Mostly, though, I want to focus on my elementary school, since it was a typical school in Shreveport. [I would like to think that my high school was more merit-based in its decisions on teacher hiring, and I think that it probably was because of the emphasis on the academic decathlon.] It makes me sad, now, thinking back, that my school got by by following the letter of the law while discarding the spirit of it, and I'm sure that my school was indicative of the "way things were." Probably not just in Louisiana, either. I have to assume that this was the way all schools got around desegregation all through the South. "Sure, we'll have mixed schools, but no one said anything about the classes."

Monday, March 16, 2015

The Influence of a Life

Terry Pratchett died.

I don't quite know what I think about this, because I haven't quite come to grips with how I feel about it. I mean, it's not like I was what you'd call a fan of Pratchett's writing in that I haven't read any of the Discworld books. The only thing by him that I've read is Good Omens, and I read that because of Neil Gaiman.

However, there is no denying the influence he's had, through Gaiman, on my writing "career." In fact, it would be safe to say that without Prachett, I would never have started writing. It was one of the first things I talked about way back in the time before time when I started this blog: 400 Words. So there it is, even without ever really reading anything Prachett wrote, I would never have decided to "sit down and do the writing" without him. He gave it a context for me as something that was possible.

Knowing that he's gone has left me with a... hollow feeling just below my sternum. You could say that I'm sad, and I am, but it's not exactly like sadness. It's just the feeling of something missing that ought to be there. It's left me feeling more than a bit out of sorts.

It's also made me think about "influence" and what that means. How we influence people. How often we are deliberate in our influence. What impact do we, do I, have on the people around me? All of that but, specifically, as a writer. What do I want my influence to be?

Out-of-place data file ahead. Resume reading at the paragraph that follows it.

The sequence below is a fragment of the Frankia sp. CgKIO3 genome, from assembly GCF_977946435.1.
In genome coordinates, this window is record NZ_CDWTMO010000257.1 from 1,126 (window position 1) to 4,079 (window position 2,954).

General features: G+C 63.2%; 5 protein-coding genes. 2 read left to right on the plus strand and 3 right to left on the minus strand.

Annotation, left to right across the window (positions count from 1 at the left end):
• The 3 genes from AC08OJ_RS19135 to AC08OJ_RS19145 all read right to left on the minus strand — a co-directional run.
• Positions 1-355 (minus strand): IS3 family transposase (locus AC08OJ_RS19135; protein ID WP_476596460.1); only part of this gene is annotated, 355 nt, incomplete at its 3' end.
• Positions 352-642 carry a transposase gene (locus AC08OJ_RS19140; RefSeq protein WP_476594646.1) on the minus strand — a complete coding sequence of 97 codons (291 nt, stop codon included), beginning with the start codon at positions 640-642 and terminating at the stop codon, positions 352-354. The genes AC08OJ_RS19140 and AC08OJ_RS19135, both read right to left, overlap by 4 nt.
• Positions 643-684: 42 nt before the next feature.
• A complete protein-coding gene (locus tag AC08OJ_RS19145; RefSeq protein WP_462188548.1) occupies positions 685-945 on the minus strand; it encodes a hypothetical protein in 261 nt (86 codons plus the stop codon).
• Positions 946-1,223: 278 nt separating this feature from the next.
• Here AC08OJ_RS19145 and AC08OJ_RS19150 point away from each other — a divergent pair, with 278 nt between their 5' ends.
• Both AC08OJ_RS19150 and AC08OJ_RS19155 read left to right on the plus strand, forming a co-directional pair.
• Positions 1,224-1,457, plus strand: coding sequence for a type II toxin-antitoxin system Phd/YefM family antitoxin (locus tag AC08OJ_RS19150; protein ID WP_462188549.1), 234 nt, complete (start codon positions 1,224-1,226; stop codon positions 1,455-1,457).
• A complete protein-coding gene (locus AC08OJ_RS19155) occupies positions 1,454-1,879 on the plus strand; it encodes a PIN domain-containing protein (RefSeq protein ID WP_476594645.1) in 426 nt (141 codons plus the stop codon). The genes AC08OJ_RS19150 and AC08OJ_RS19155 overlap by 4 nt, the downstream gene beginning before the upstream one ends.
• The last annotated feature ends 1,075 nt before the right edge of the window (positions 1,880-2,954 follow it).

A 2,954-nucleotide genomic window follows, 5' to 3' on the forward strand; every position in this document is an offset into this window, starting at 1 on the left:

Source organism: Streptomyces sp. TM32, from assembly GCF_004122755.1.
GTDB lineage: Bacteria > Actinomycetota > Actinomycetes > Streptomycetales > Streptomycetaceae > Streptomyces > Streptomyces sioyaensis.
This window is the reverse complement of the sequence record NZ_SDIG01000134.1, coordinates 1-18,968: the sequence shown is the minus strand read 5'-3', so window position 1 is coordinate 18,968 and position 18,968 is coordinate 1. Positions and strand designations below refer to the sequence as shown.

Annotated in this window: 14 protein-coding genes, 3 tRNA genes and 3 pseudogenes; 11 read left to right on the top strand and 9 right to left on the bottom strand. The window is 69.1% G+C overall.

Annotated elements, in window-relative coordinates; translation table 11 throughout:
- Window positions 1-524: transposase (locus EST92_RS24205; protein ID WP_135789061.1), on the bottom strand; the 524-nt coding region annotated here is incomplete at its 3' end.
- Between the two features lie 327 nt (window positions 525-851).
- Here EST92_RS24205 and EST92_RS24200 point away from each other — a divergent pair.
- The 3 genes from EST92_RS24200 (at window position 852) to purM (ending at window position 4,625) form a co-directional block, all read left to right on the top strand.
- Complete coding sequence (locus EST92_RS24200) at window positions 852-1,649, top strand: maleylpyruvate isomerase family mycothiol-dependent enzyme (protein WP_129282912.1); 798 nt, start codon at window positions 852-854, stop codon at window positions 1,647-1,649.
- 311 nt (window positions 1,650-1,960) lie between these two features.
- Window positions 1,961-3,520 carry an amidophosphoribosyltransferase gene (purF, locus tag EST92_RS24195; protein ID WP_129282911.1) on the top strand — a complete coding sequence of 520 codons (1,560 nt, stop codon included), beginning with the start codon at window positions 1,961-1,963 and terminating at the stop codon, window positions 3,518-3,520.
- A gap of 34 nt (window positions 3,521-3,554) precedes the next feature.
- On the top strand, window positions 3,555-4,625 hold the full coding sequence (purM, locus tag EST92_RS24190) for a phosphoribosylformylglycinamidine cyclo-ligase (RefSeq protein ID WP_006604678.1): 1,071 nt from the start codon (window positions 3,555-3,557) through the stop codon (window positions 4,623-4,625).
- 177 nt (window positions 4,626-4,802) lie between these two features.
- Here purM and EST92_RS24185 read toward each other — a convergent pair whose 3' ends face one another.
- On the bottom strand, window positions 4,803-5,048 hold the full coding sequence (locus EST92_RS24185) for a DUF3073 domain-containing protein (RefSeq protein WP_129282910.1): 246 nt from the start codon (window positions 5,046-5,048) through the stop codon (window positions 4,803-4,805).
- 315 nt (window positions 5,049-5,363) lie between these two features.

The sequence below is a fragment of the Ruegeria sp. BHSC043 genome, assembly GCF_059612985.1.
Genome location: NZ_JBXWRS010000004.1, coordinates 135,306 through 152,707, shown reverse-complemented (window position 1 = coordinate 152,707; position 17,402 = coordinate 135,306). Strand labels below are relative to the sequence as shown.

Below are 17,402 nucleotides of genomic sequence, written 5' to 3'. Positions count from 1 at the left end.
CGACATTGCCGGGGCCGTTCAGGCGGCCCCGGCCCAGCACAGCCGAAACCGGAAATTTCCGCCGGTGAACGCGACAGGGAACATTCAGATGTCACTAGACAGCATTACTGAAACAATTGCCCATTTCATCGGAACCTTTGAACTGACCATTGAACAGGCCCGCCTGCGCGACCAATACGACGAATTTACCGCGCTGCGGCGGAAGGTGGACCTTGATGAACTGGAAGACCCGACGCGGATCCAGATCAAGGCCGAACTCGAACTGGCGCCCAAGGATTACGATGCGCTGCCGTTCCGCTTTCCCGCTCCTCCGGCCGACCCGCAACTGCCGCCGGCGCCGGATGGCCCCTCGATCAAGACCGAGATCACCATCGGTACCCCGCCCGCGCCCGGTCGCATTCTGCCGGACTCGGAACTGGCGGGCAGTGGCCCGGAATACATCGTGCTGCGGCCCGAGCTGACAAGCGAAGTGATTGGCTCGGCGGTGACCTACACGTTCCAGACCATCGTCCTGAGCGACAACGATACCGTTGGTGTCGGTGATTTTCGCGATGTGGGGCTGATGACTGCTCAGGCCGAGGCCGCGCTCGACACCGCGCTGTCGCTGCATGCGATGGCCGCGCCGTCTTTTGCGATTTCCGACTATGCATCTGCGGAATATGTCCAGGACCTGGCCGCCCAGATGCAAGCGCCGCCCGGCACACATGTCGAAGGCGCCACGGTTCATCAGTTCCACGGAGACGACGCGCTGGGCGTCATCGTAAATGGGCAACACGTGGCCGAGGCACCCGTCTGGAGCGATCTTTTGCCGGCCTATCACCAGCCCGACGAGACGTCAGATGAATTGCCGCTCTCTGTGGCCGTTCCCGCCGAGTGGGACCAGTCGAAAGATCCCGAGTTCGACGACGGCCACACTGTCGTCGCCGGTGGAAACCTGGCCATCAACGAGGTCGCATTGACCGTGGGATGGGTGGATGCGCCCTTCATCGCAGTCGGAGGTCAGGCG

Of course, when writers talk about influence, they are usually talking about what influenced their style. Or their genre. If they are talking about the why, it's usually in some less practical way of "When I read Tolkien as a kid, I wanted to grow up and create worlds just like he did." And I have had unmistakable influences on the things I write about. There's a direct nod to Lewis in The House on the Corner and one to Tolkien in Christmas on the Corner and, when I needed to develop my villain for Shadow Spinner and was trying to think of the scariest thing I'd ever "encountered," it was a character of Gaiman's that came to mind.

But, still, none of that would have mattered if I had never sat down to do the writing, and I have no one else to look to for that influence other than Gaiman for telling the story about how Pratchett started out. Gaiman wouldn't have had the story to tell without Pratchett.

All of that to say that I feel a great sense of loss at Pratchett's passing. And, yes, while everyone knew it was coming (of course, death is coming for everyone, so we knew it was coming), this is one of those battles where knowing doesn't help anything. I knew my grandfather was going to die when I was 20, but it was still devastating when it happened, and we knew my mother-in-law was going to die, but that still rocked our family. I wish I could tell his family the impact that he had on me. Not that it really helps, except that it does.

Not to mention, if there's anyone out there that I may one day look like, it's probably Terry Pratchett.
According to my wife, I just need to make a shift to black.
And, yes, that really is how I go out. I had no idea about Pratchett and his signature black fedora until I was writing this post.

Friday, March 13, 2015

Living with a Wild God: A Nonbeliever's Search for the Truth About Everything (a book review post)

So a bit of preamble about this one:
1. This is not a religious book, not in the traditional sense. The "God" Ehrenreich is talking about is not the Christian god nor any kind of monotheistic god. It is not god in any sense that we generally think about "God."
2. I've previously read a couple other of Ehrenreich's books (Nickel and Dimed and Bright-sided) and really enjoyed them. She approaches her topics with dogged determination and doesn't let go till she gets to the truth of the matter. I've never, however, taken the time to learn anything about her other than that she was a journalist who eased into books. As it turns out, her background is in science and she, in fact, has a PhD in... well, I forget in what, because she shifted what she was studying numerous times, and I forget what the doctorate finally ended up being in (and I don't feel like trying to find it, now). Something to do with immunology, though, I think. The science background explains why her investigative work has always been so thorough, though.